A Beginner’s Guide to CSR

Mauritius is the first country in the world to require businesses to donate a portion of their profits to NGOs or government projects in the name of Corporate Social Responsibility (CSR). So what is behind this innovative legislation and what might be its consequences? To answer these questions, let us lay aside our preconceived ideas about CSR and explore the concept from first principles by comparing good businesses with good people.

To start, let us consider the characteristics of a “good corporate citizen” which is the organisational equivalent of a good individual citizen. For our present purposes, “corporate” describes a business that aims to make a profit for its shareholders, hence this excludes, charities, foundations, NGOs and social enterprises. If we imagine a spectrum of corporate citizenship that ranges from bad to good, we can identify four main classes.

Criminal

Businesses in this class are like people who take short-cuts to satisfy their ambitions, ignoring the consequences on the world around them. These companies are out to make a quick profit; minimising their expenses by remorselessly exploiting natural resources and people. In the pursuit of profit, they cut corners, preferring to pay fines when it is cheaper than complying with legislation. To gain favour and advantage, they engage in corruption, offering bribes and kickbacks. They practise tax evasion, either by deceitful accounting or by registering themselves in opaque and unregulated tax havens.

Compliant

Businesses in this class are like people who live according to the lowest acceptable standards of society. They meet their legal obligations of minimum wages, environmental protection and health and safety, but rarely go beyond them. They can be self-regulating but only out of fear of losing operating licences rather good-heartedness. However, where there are no laws, they ignore the external costs of their operations, both environmental and social, in the pursuit of profit. They pay taxes begrudgingly, utilising technically legal, but ethically irresponsible, “creative accountancy” and “tax planning” to avoid paying taxes whenever possible.

Committed

Businesses in this class are like patriotic citizens, in a country for life, rather than expatriates and economic migrants who only enjoy the benefits while the going is good. They develop long term strategies and make long term investments in the regions where they operate. For them, their way of doing business is as important as the results. Because of their ethics and morality they regulate themselves, going beyond minimum legal requirements to protect the environment and benefit their employees. When it comes to paying taxes, they responsibly apportion their payments with regard to the public services they utilise in the locations where they operate.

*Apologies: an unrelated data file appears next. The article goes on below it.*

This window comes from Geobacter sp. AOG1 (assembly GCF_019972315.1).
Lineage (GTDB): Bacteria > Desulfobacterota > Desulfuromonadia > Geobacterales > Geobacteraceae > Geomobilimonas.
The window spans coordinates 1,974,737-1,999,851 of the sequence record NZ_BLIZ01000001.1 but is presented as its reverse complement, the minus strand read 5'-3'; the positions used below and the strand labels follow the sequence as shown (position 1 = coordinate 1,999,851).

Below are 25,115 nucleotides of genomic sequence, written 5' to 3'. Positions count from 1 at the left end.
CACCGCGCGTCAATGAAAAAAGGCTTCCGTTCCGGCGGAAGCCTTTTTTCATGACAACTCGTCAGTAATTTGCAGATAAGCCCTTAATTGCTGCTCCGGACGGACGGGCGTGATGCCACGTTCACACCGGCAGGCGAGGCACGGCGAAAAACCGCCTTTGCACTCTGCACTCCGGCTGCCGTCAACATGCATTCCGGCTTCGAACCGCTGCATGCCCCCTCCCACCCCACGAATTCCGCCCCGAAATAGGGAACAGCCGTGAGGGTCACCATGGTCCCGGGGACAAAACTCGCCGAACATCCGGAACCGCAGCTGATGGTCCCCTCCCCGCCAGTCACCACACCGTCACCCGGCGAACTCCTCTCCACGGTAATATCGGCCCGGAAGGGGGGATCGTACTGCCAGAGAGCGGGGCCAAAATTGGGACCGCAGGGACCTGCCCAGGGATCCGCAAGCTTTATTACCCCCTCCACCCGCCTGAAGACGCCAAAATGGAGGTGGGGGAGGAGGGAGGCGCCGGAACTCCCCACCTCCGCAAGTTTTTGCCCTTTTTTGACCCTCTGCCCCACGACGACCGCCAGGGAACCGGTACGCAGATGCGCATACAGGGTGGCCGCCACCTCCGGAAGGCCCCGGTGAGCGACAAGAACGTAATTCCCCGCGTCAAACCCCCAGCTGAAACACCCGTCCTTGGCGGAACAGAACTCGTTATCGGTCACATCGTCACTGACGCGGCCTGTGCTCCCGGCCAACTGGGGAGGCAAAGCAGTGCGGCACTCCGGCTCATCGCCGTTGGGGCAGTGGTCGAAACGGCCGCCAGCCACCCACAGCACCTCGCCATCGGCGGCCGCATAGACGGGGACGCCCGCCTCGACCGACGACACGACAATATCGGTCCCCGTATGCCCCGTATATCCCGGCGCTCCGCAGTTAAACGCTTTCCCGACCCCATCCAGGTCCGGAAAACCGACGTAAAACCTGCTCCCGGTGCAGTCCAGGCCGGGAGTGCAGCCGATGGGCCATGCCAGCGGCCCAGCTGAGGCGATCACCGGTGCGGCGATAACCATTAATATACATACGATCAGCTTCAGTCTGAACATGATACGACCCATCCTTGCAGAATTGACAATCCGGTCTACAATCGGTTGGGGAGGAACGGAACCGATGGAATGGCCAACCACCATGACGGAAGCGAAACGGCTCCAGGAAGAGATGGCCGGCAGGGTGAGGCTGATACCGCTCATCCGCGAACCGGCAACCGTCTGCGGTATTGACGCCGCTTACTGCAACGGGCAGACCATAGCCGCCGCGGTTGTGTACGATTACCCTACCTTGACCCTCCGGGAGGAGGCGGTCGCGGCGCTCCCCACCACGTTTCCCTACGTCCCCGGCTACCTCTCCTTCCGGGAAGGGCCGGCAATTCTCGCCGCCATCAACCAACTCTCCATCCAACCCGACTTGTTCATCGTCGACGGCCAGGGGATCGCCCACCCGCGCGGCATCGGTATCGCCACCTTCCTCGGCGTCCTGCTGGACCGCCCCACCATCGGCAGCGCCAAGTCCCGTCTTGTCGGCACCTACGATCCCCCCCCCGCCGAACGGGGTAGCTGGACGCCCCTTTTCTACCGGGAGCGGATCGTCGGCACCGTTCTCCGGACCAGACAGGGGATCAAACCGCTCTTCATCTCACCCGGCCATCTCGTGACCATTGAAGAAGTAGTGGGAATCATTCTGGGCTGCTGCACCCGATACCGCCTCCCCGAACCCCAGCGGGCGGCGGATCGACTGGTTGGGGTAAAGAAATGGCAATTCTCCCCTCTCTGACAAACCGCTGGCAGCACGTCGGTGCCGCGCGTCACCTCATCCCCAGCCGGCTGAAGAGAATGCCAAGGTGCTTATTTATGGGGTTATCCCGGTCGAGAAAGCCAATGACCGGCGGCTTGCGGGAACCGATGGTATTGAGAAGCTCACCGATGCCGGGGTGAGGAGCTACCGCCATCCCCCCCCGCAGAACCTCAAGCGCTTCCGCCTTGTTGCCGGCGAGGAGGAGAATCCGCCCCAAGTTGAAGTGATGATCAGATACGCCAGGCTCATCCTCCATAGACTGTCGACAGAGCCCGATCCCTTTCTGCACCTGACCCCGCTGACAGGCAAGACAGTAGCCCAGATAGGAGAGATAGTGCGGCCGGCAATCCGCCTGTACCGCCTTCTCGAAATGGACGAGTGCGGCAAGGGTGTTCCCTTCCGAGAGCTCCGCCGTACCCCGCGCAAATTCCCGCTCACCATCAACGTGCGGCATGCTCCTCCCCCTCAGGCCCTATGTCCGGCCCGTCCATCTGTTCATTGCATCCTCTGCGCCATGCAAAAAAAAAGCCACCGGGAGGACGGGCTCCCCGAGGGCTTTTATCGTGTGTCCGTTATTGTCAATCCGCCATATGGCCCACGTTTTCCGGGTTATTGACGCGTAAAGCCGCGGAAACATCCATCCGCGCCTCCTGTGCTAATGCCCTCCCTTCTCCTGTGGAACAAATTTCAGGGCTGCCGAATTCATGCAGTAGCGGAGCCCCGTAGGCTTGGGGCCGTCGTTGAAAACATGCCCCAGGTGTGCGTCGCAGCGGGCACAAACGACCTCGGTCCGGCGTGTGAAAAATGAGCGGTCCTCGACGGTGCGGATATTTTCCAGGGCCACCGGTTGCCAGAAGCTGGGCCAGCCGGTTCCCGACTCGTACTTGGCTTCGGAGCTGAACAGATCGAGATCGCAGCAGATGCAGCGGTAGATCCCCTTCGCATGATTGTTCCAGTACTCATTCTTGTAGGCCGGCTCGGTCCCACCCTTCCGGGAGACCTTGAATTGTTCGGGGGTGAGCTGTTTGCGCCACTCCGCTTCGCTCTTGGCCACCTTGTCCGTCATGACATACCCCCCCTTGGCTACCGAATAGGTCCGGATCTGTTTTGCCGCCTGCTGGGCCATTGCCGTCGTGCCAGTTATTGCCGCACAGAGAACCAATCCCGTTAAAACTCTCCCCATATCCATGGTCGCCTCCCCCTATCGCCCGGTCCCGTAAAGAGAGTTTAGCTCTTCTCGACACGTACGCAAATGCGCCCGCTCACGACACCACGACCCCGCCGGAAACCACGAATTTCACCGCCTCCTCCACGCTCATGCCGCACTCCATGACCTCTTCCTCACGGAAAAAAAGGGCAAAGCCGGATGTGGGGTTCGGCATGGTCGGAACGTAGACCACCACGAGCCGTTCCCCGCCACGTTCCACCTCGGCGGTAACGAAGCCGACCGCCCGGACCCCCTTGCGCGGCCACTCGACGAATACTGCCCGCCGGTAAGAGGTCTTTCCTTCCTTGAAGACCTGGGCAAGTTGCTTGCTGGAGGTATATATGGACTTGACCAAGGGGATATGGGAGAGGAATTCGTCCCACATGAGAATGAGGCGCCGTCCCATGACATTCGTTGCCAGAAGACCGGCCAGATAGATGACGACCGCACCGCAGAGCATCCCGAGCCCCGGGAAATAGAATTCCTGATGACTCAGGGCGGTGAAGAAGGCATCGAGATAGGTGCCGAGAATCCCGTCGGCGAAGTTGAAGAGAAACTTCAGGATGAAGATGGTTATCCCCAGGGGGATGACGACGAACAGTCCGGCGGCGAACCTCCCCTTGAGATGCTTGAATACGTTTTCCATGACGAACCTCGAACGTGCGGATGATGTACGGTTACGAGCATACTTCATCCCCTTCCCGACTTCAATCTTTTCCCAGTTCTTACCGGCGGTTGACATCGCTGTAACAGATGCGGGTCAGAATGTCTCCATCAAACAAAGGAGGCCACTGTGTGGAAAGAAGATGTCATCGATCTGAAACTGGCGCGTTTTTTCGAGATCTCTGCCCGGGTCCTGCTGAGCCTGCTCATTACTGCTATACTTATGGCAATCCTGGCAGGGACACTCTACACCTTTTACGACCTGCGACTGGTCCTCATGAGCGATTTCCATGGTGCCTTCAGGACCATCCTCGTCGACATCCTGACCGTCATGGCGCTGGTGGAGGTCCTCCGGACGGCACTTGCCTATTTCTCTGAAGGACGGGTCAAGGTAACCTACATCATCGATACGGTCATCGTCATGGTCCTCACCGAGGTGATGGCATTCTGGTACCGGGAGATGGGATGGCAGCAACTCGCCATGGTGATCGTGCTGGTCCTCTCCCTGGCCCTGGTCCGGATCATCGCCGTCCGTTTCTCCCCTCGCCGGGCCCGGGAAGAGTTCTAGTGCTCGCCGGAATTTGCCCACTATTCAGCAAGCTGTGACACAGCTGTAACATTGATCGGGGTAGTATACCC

Compassionate

Businesses in this class are like the individuals who do volunteering after a hard day’s work or give away part of their salary to those in need. They voluntarily employ their capabilities within the community in order to eliminate social ills and environmental degradation, even though they did not cause them. This can include part of their profits, the goods they produce, the assets they own or the time of their staff. Businesses donating to charity, which actually reduces the financial returns to their shareholders, is called corporate philanthropy. These companies not only pay their taxes happily, they also partner with government to ensure that they are spent efficiently and effectively.

Evolution

Having explored the spectrum of corporate citizenship, the question arises as to why businesses evolve from being bad to good citizens. The answer lies in the sophistication of the society within which they operate, in a word: people. People choose where they want to work, people choose in which companies they want to invest and they choose from which companies they wish to buy products and services. Therefore, the degree of good corporate citizenship found in a country’s businesses is a reflection of the goodness found in its citizens.

Clearly citizens cannot make choices if they do not have sufficient information. Therefore, more sophisticated societies require businesses to account for the full spectrum of their activities. They make financial, social and environmental (known as triple bottom-line) reporting mandatory. In addition, voluntary donations from both citizens and corporations can be encouraged by making them tax deductible, effectively generating more income for the beneficiaries since no tax is charged on the gifts.

Incongruent

There is another class of business that stands outside the evolutionary spectrum. They can be compared to people who give some service to society, but only for the sake of appearances. These companies are fundamentally not good corporate citizens, but with a few apparently philanthropic actions and a clever marketing strategy, they can create the impression of being much better than they are. Occasionally these charlatans are exposed by investigative journalists, however, a much better approach is to force them to disclose all their activities to the public through triple bottom-line reporting.